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Oklahoma's departing secretary of state will buy law practice

Departing Oklahoma Secretary of State Glenn Coffee is acquiring the Oklahoma City practice of Lee Slater, who was named last week as executive director of the Oklahoma Ethics Commission.
BY MICHAEL MCNUTT Modified: January 14, 2013 at 8:34 pm •  Published: January 15, 2013

Oklahoma Secretary of State Glenn Coffee, who is leaving state government after 14 years, is buying the law office of an attorney who is returning to the state Capitol after being gone 25 years.

Coffee, one of Gov. Mary Fallin's top advisers who announced last month he is leaving the Cabinet post after serving there two years, said Monday he is acquiring the Oklahoma City law office of Lee Slater.

Slater is selling the law office he established in 1988 after leaving as secretary of the state Election Board. The Oklahoma Ethics Commission hired Slater on Friday to serve as its executive director.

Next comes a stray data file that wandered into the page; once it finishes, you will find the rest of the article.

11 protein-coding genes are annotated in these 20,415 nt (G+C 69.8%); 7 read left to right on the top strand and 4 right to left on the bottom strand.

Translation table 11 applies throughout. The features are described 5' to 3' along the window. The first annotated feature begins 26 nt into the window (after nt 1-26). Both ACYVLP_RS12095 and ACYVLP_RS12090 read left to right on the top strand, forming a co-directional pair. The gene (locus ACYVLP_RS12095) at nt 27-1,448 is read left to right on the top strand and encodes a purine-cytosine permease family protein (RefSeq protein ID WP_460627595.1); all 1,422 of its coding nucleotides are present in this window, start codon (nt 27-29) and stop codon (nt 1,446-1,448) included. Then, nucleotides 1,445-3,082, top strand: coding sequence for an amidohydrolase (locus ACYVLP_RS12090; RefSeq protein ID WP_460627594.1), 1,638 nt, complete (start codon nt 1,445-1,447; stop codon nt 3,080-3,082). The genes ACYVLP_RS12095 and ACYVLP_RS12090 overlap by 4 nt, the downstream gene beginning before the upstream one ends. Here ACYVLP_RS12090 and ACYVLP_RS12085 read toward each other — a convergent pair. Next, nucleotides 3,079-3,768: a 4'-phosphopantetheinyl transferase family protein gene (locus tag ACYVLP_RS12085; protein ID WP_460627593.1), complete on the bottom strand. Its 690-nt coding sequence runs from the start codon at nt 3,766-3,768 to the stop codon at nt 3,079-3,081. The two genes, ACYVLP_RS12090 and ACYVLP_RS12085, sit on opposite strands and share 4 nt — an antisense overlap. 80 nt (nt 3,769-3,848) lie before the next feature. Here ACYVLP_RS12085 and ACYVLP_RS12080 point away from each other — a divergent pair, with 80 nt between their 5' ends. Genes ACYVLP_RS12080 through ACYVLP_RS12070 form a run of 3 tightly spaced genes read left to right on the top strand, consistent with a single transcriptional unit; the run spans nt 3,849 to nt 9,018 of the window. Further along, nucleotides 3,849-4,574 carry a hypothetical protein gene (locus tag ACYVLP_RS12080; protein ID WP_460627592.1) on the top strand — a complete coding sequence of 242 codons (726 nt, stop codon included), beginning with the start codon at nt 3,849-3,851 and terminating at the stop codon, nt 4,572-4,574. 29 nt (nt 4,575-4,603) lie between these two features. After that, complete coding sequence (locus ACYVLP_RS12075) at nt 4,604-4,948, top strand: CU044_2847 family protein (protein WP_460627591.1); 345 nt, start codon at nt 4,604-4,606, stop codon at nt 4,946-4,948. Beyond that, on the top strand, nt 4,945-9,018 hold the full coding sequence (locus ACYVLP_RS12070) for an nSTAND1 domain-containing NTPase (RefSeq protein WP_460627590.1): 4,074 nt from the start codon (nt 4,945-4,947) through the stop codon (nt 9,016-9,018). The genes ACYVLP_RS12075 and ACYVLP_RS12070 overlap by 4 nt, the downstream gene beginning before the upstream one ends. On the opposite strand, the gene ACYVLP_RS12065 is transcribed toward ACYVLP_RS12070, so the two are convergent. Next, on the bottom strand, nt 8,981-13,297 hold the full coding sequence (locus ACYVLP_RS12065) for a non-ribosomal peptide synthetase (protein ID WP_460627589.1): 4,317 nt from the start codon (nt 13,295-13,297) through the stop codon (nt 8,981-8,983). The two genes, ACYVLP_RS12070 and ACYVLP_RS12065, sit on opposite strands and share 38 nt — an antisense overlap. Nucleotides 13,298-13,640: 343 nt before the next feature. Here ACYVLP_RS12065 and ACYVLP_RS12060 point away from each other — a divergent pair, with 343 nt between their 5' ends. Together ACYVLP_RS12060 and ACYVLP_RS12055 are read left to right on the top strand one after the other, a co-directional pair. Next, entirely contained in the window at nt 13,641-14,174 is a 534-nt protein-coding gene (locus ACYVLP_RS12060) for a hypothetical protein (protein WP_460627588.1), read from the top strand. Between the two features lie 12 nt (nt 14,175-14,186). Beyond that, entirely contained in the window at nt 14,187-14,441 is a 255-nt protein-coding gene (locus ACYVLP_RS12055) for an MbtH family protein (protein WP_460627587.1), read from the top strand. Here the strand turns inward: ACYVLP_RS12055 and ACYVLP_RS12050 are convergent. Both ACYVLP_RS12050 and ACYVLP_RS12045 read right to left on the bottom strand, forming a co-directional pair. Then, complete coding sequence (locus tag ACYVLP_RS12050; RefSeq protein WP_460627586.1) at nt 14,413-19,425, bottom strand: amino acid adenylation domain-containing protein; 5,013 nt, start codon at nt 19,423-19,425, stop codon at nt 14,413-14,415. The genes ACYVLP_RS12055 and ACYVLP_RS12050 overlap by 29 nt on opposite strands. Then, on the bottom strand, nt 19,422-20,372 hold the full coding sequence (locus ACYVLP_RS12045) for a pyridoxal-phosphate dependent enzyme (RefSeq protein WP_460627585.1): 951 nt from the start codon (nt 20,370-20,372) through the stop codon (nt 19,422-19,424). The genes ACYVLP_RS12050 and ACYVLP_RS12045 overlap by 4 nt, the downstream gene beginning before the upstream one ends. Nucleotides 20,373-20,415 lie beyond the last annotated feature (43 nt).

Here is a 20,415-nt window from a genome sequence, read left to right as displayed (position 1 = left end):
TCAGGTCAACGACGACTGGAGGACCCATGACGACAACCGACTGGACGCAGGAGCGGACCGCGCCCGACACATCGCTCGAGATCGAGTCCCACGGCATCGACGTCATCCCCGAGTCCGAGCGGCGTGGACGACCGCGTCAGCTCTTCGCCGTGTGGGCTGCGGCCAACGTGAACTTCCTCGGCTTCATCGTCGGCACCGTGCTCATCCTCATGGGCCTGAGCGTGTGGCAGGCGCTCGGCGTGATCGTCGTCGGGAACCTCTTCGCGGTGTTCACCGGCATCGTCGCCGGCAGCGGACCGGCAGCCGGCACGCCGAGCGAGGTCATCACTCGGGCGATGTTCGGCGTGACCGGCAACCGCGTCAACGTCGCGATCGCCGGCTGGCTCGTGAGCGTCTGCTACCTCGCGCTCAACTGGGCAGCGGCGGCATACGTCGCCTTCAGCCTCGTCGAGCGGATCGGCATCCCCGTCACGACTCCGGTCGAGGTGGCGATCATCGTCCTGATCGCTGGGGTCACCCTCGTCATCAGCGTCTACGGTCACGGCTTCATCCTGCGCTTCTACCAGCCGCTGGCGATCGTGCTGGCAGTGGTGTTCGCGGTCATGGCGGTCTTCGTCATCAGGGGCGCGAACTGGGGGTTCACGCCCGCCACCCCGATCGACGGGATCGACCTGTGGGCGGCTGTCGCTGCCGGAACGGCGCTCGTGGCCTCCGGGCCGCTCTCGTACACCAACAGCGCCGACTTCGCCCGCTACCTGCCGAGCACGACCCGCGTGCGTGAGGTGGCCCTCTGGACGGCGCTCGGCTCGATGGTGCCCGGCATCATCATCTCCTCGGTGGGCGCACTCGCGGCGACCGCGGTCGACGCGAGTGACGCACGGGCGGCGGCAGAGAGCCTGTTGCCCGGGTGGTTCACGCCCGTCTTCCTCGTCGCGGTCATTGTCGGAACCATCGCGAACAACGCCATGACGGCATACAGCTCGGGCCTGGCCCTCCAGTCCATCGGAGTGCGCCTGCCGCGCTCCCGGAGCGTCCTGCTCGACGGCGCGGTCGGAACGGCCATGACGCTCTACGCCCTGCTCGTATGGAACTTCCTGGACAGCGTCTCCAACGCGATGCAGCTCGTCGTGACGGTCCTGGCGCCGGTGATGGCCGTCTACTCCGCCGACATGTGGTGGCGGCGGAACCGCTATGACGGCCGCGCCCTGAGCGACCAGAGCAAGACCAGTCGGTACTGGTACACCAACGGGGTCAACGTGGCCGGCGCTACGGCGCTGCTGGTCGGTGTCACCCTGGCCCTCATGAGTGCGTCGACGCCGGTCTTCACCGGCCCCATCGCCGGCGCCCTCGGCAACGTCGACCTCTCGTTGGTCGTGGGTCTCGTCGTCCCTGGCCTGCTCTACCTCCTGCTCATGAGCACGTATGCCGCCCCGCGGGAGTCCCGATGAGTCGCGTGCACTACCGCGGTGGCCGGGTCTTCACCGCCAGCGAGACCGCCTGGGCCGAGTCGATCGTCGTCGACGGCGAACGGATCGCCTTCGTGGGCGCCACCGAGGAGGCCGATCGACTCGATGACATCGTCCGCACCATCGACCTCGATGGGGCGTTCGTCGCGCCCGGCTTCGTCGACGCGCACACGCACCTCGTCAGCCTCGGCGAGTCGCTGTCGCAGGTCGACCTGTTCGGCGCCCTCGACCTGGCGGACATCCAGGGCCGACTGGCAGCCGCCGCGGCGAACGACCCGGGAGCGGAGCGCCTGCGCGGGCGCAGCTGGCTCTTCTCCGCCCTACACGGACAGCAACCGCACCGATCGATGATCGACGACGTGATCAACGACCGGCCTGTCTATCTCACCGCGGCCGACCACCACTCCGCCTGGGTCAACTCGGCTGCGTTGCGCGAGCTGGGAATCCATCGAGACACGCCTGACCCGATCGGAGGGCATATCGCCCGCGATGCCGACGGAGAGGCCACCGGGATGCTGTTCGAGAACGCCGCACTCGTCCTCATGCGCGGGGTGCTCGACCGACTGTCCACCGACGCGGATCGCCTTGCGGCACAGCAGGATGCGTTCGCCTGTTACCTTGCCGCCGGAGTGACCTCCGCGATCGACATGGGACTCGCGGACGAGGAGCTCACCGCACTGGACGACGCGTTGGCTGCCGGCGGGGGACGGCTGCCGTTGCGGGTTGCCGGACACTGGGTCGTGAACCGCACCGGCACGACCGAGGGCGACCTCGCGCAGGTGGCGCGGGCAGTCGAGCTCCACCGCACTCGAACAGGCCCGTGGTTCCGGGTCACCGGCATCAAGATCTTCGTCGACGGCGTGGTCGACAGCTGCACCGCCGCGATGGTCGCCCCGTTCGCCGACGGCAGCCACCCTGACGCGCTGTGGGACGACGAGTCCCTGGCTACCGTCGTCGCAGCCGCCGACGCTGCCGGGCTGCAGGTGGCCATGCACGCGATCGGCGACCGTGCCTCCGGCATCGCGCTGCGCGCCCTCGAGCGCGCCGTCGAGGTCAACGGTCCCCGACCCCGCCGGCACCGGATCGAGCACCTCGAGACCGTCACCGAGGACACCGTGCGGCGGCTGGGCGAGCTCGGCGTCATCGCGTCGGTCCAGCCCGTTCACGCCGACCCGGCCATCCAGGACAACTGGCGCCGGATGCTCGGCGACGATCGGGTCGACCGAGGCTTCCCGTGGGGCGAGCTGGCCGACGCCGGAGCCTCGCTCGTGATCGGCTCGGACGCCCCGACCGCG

Coffee, an attorney who served 12 years in the state Senate and couldn't seek re-election in 2010 because of legislative term limits, is leaving the secretary of state's post Jan. 31. He was the first Republican leader of the Senate, serving as president pro tem of the Senate during his last two years in the upper chamber and two years as Senate co-leader before that.

Slater is to start his new duties Feb. 1 on a part-time basis to give him time to close down his law practice. He is to be working full time by July 1, the start of the new fiscal year.

Coffee, appointed secretary of state in January 2011, said he will continue Slater's legal specialty of campaign finance and lobbyist regulations but will expand his practice to take up other cases.

“I'm very excited about the opportunity to continue the efforts begun by Lee,” Coffee said. “He has become the expert in matters involving the intersection of politics and law.”

Coffee will call his practice Glenn Coffee and Associates and also will set up a consulting firm, The Coffee Group. He said he will continue to serve as general counsel for TVC Marketing Associates Inc., a family business he helped start more than 20 years ago.

He said he will continue to be an outside consultant for the state on water issues. He has been involved in talks aimed at resolving a federal lawsuit filed in 2011 by the Chickasaw and Choctaw nations to stop Oklahoma's plans to draw water from Sardis Lake in Pushmataha County and deliver it to Oklahoma City.

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